Mating potential

# Heuristics for accounting for mating potential

## Introduction

It is quite annoying to see a Chess program that is clearly winning trade its last Pawn, to be left with a material combination that, although much stronger than the opponent, cannot deliver checkmate. But computers are stupid, and when they are told that a Knight is worth 3 Pawns, they think they have a very good deal when the can trade their remaining two Pawns for the Knight in K+N+2P vs K+N. While every Chess player of course knows that K+N vs K is a reglementary draw without even so much as a help mate. Even K+2N vs K would not be able to force a win, but the engine counts it happily as +6, and would prefer it over K+R vs K when given the choice.

This kind of stupidity can affect the value of pieces that are susceptible to such mishaps. Not only does the engine blunder easy wins away, but it can also miss clever opportunities to secure a draw in a losing position, by not sacrificing material to destroy mating potential before it is too late, e.g. N for P in K+N vs K+N+P, or R for B in K+B+2N vs K+R.

## Pair-o-Max

Pair-o-Max is a version of Fairy-Max that was enhanced to have some more awareness of such problems. As this required keeping track of how many pieces of each type are still around, it could also easily award an extra score bonus for having a pair of pieces of a certain type, such as the Bishop pair. (Hence the name Pair-o-Max.) The standard version valued Bishops higher than Knights to prevent it from squandering away its B-pair all too easily. This can have the undesired effect that it clings to its Bishop too much when this is no longer needed (making it too reluctant to trade a lone Bishop for a Knight in positions where the latter threatens to do damage). But what is worse, is that it still gives up its advantage if it has destroyed the B-pair of the opponent, but still has its own. No matter how much it values the Bishop, a B vs B trade is always an equal trade, so in B+B vs B+N it sees nothing wrong with trading B for B, unwittingly giving up half a Pawn (lowering its score expectation by a not insignificant 8%).

## A heuristic to account for mating potential

To prevent most of this misery, Pair-o-Max uses a heuristic to discount the score of 'drawish endings'. One quite universally valid rule is that without Pawns you need about twice as much advantage to win. So when the leading side has no Pawns, Pair-o-Max will divide the score by 2. This had some undesirable effects for the K+R vs K ending, and indeed there is no reason to discount endings that are simple theoretical wins even without Pawns. Therefore an exception is made for cases when the opponent has a bare King, or a King + Pawns, as it is usually also trivial to gobble up the Pawns in such a case.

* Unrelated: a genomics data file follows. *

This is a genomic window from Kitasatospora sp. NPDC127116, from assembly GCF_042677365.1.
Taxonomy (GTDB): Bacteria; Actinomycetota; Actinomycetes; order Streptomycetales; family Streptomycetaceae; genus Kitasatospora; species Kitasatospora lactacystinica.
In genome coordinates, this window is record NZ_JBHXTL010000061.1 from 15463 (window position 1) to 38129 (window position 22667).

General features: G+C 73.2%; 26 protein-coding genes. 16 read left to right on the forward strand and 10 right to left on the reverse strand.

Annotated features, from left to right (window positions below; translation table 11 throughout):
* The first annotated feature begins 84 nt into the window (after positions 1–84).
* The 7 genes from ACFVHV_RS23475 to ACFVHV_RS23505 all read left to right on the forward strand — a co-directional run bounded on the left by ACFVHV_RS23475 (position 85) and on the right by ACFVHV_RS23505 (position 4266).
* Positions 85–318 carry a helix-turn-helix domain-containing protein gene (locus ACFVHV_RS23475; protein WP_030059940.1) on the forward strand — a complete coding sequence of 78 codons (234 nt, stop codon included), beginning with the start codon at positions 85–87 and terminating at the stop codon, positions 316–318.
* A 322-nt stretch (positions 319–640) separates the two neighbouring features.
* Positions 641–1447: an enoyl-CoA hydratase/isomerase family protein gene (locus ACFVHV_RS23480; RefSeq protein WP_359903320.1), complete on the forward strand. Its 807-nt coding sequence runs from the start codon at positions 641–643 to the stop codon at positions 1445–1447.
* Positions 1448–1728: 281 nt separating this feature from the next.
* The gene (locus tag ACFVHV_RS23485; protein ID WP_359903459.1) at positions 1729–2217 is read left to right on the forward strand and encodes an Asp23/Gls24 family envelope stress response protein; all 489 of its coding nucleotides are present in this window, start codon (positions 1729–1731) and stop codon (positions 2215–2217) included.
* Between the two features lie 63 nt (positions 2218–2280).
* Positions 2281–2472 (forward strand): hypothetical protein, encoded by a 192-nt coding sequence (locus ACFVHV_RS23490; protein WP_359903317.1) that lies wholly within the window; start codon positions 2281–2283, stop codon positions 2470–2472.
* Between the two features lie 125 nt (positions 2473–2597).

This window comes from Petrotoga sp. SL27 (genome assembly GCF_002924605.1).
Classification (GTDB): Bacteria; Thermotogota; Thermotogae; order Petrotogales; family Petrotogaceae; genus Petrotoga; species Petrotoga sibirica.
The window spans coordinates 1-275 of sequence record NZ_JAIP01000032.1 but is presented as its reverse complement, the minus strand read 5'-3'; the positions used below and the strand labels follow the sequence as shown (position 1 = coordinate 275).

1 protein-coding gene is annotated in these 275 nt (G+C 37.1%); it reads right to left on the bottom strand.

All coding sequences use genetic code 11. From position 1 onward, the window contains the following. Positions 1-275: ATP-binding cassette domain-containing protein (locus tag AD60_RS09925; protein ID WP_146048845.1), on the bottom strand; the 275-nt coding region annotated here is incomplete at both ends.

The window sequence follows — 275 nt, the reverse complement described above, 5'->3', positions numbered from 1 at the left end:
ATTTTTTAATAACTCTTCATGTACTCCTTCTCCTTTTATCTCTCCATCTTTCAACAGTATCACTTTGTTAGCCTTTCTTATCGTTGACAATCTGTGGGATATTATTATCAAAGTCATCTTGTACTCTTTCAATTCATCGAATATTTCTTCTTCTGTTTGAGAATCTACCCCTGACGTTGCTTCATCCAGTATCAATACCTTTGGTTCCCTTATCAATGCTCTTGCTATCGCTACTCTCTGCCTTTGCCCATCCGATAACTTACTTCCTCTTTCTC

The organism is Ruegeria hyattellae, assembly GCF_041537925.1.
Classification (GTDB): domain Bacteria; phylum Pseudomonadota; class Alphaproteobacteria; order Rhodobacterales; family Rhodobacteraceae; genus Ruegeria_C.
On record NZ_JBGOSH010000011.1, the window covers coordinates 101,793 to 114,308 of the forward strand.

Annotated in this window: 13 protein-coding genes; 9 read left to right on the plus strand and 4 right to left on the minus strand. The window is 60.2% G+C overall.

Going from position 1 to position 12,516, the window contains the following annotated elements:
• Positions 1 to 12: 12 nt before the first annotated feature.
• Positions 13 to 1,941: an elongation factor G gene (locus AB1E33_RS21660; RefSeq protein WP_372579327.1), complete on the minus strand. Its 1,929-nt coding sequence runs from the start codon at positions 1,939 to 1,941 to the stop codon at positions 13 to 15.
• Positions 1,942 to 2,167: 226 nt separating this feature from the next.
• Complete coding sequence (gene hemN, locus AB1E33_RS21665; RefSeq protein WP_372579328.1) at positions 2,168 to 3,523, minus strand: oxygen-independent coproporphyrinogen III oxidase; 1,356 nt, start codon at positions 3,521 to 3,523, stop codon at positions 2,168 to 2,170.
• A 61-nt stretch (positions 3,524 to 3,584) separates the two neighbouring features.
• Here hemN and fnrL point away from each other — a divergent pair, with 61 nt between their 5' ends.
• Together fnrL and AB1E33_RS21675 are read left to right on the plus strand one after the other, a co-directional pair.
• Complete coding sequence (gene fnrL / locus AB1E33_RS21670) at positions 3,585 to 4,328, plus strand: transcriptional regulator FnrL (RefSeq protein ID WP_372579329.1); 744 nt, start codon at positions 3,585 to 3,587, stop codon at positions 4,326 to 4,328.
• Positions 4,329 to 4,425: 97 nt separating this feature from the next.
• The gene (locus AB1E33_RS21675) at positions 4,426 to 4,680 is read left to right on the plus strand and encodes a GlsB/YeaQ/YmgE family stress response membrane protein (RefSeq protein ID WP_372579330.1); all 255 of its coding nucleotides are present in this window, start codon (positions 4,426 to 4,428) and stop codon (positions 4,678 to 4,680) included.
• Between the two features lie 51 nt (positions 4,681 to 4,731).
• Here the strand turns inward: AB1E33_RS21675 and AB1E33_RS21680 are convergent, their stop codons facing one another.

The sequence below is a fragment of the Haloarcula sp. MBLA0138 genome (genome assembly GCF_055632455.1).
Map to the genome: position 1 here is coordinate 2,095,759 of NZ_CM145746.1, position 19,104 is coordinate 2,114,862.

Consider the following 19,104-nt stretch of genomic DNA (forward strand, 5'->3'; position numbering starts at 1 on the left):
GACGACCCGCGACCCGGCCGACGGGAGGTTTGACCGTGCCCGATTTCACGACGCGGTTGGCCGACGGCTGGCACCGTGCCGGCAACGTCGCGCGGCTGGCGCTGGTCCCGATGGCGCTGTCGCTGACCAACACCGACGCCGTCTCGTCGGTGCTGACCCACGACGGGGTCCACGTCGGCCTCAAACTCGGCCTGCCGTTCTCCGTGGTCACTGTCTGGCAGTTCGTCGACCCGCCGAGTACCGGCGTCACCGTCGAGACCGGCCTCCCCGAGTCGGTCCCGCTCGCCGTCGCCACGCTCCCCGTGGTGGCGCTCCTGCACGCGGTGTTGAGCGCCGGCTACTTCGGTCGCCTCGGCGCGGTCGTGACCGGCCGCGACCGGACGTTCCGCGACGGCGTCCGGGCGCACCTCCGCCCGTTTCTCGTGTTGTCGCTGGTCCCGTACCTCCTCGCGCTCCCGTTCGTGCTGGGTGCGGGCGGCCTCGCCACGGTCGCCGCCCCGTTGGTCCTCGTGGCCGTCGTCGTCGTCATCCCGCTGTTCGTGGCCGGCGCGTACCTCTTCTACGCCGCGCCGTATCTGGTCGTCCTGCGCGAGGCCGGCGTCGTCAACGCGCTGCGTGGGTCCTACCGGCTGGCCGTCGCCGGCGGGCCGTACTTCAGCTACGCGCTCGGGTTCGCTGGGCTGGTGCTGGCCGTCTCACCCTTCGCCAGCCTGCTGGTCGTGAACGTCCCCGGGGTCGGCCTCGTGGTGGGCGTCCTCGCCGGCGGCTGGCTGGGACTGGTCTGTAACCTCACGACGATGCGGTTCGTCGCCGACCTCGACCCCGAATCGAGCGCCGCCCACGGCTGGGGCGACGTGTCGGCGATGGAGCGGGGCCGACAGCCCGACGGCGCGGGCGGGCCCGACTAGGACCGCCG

This does not solve the problem of K + N or K + 2N vs bare King yet, however. Especially the latter, with a nominal advantage of 6-6.5 Pawns, needs a huge discount to express the fact that it offers less winning prospects than K + P. Therefore (pawnless) piece combinations without mating potential on the leading side will cause the score to be divided by 8. The general heuristic used for this is that an advantage of less than 3.5 Pawn in terms of piece material (covering the 'minors' B and N of orthodox Chess) will not be enough to provide a forced win. This rule is applied in 1:0, 1:1, 2:0 and 2:1 situations (attacking:defending pieces, ignoring King and Pawns). So it covers K+N and K+B vs K, but also K+R vs K+N, K+R+N vs K+R, K+Q+B vs K+Q, K+B+N vs K+B etc. This might miss some more complex cases, like K+R+B vs K+N+N, but in 2:2 situations you will in gneral not be that much ahead, and (like the 1:1 situations) they are still subject to the division-by-2 discount for being pawnless.

The "minor ahead is not enough" rule needs some refinement, however. Some unorthodox pieces are special by having mating potential against bare King. The Woody Rook (WD) and Commoner (WF) are the best known examples of this. If you have such a piece, being a minor ahead can be enough to secure a win; you only have to trade the other material, to be left in a won 1:0 situation. So the factor 8 is not applied if you have, for instance, K+WD+N vs N. To this end light pieces can be marked as having mating potential in Pair-o-Max game-definition file, by appending a 0,3 at the end of their move-descriptor list. (Since 0 is an invalid step, not displacing the piece at all, this can be distinguished from a normal step,moveRights descriptor.)